50. The Drunken Mattress
51. The Parish Priest’s Christmas
52. The Dirigible “Homeland”
53. On the Barricade
54. The Irresistable Piano
55. The Rolling Bed
56. A Four-Year-Old Hero
57. The Cleaning Man
58. The Fur Hat
59. The Glue
60. The Race For the Sausage
61. The Game Keeper’s Son
62. Ocean Studies
63. The Consequences of Feminism
64. The Truth Behind the Ape-Man

Louise Fazenda

1. Wilful Ambrose (1915)
2. Ambrose’s Fury (1915)
3. When Ambrose Dared Walrus (1915)
4. Ambrose’s Lofty Perch (1916)
5. Ambrose’s Nasty Temper (1917)
6. Once Over Lightly (1944)
7. Her Fame and Shame (1917)
8. Her Torpedoed Love (1917)
9. A Versatile Villain (1915)

Gish Sisters Blogathon

1. An Unseen Enemy (1912)
2. So Near, Yet So Far (1912)
3. The Burglar’s Dilemma (1912)
4. The New York Hat (1912)
5. The Painted Lady (1912)


1. Le Grand Méliès (1953, Dir. Franju)
2. Mamá
3. Frosty Man and the BMX Kid
4. So You Want To Be a Detective
5. Hot Cross Bunny
6. Sweet Love
7. If
8. Nuts & Robbers
9. The Earth Rejects Him
10. The Crush
11. Der Fuehrer’s Face
12. Three Little Pigs
13. The Little Matchgirl
14. Aquamania
15. Runaway Brain
16. Prologue from Visions of Europe
17. The Show (1922)
18 The Adventures of Billy
19. The Right Time
20. Samesies
21. Bill Oldfield’s Race For Life
22. Two Short Train Rides
23. Yuck
24. The Death of Poor Joe (1901)
25. Katsudo Sashin
26. Sherlock Holmes Baffled (1900)
27. The Electric Hotel (1908)
28. The X-Ray Fiend (1897)
29. Chiromancy
30. His Wedding Night
31. Rough House
32. Back Stage
33. Frankenstein (1910)
34. Dr. Jekyll & Mr. Hyde (1912)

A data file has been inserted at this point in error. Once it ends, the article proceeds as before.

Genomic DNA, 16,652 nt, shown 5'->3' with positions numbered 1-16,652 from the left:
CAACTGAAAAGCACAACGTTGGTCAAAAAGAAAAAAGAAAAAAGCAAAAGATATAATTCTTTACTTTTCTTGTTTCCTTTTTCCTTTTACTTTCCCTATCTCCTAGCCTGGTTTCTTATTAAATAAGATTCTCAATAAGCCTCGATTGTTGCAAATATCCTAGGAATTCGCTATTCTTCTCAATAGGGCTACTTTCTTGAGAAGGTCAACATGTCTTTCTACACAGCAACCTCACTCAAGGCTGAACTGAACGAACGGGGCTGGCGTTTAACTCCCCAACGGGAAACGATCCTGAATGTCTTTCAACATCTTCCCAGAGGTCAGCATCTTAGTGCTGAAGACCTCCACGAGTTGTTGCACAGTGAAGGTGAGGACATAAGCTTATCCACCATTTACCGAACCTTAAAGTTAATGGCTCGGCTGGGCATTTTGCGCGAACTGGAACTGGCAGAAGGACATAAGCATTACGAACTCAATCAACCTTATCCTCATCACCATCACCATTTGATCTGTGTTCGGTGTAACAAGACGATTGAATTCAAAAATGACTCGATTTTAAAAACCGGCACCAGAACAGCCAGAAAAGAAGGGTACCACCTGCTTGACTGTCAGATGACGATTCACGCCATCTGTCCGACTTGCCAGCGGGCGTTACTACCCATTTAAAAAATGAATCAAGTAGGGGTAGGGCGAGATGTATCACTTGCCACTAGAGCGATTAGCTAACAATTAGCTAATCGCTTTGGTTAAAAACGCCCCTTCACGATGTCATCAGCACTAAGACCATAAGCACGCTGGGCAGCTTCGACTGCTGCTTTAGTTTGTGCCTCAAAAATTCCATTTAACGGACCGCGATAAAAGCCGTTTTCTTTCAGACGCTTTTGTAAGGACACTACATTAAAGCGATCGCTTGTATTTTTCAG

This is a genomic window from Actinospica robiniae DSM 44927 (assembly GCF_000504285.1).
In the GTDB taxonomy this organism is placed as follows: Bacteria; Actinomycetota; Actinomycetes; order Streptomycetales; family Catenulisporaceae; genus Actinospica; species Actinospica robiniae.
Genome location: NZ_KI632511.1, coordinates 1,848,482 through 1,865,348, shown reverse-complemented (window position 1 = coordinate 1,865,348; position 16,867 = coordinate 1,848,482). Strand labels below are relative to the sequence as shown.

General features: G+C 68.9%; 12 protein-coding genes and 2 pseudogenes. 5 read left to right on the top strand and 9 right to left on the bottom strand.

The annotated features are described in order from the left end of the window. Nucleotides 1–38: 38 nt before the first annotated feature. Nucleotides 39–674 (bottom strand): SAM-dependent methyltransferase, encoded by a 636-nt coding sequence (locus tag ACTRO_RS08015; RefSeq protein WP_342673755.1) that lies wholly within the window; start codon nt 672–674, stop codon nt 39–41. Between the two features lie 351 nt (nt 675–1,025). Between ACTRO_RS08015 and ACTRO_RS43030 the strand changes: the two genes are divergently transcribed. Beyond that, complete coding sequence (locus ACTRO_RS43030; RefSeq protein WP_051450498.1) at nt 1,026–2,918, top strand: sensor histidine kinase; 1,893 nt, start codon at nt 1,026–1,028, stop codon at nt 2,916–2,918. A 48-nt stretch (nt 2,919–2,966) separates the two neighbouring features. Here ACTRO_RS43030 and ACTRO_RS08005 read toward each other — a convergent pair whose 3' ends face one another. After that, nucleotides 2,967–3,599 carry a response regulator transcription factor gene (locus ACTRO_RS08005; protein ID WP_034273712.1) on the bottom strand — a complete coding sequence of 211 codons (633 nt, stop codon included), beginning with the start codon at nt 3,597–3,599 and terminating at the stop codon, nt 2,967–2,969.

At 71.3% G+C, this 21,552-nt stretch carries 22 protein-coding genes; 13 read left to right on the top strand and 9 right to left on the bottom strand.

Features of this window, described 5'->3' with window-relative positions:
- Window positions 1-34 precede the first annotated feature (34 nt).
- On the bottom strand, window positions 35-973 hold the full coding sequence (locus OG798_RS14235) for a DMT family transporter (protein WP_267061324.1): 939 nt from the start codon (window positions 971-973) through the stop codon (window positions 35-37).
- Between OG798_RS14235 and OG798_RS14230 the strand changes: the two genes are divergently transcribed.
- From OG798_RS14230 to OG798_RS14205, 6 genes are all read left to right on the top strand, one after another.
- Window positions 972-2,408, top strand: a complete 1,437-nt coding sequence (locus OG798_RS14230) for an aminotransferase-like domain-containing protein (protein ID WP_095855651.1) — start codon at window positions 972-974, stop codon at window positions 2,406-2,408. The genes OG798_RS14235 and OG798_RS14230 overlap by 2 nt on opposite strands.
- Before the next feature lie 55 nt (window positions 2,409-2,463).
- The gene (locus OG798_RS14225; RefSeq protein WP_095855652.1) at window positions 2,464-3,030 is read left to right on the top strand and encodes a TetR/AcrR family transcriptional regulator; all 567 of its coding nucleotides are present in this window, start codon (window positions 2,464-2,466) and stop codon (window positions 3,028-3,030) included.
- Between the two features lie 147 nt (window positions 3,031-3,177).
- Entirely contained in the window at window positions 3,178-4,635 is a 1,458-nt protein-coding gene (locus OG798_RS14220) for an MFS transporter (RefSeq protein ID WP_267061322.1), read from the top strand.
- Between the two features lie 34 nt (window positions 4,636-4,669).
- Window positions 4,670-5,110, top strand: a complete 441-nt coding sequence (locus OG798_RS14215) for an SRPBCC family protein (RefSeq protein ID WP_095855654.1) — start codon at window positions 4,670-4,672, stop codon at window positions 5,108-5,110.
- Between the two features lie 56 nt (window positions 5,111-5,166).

35. Cherish
36. Vogue
37. If I Am Your Mirror
38. Sleepover
39. Trick ‘r Treat – Making Friends
40. The Facts in the Case of Mr. Hollow
41. Trick ‘r Treat – Making Friends
42. Headlong
43. Santa Claus and the Snow Queen
44. Get a Horse!

Oscar Nominated Short Films – Live Action (5)

Death of a Shadow
The Curfew
Buzkashi Boys

Oscar Nominated Short Films – Animation (8; 3 Highly Commended Selections)

Fresh Guacamole
Adam and Dog
Maggie Simpson in The Longest Daycare
Head Over Heels
The Gruffalo’s Child


1. Playing Cards
2. A Terrible Night
3. The Vanishing Lady
4. A Nightmare
5. The Haunted Castle
6. The Surrender of Tournavos
7. Between Calais and Dover
8. The Bewitch Inn
9. After the ball
10. Divers at work on the wreck of the “Maine”
11. Panorama from Top of a Moving Train
12. The Magician
13. The Famous Box Trick
14. The Adventures of William Tell
15. Before Troublesome Heads
16. The Temptation of St. Anthony
17. The Conjurer
18. The Devil in a Convent
19. The Pillar of Fire
20. The Mysterious Portrait
21. Arrest of Dreyfus
22. Devils Island – Within the Palisade
23. Dreyfus Put in Irons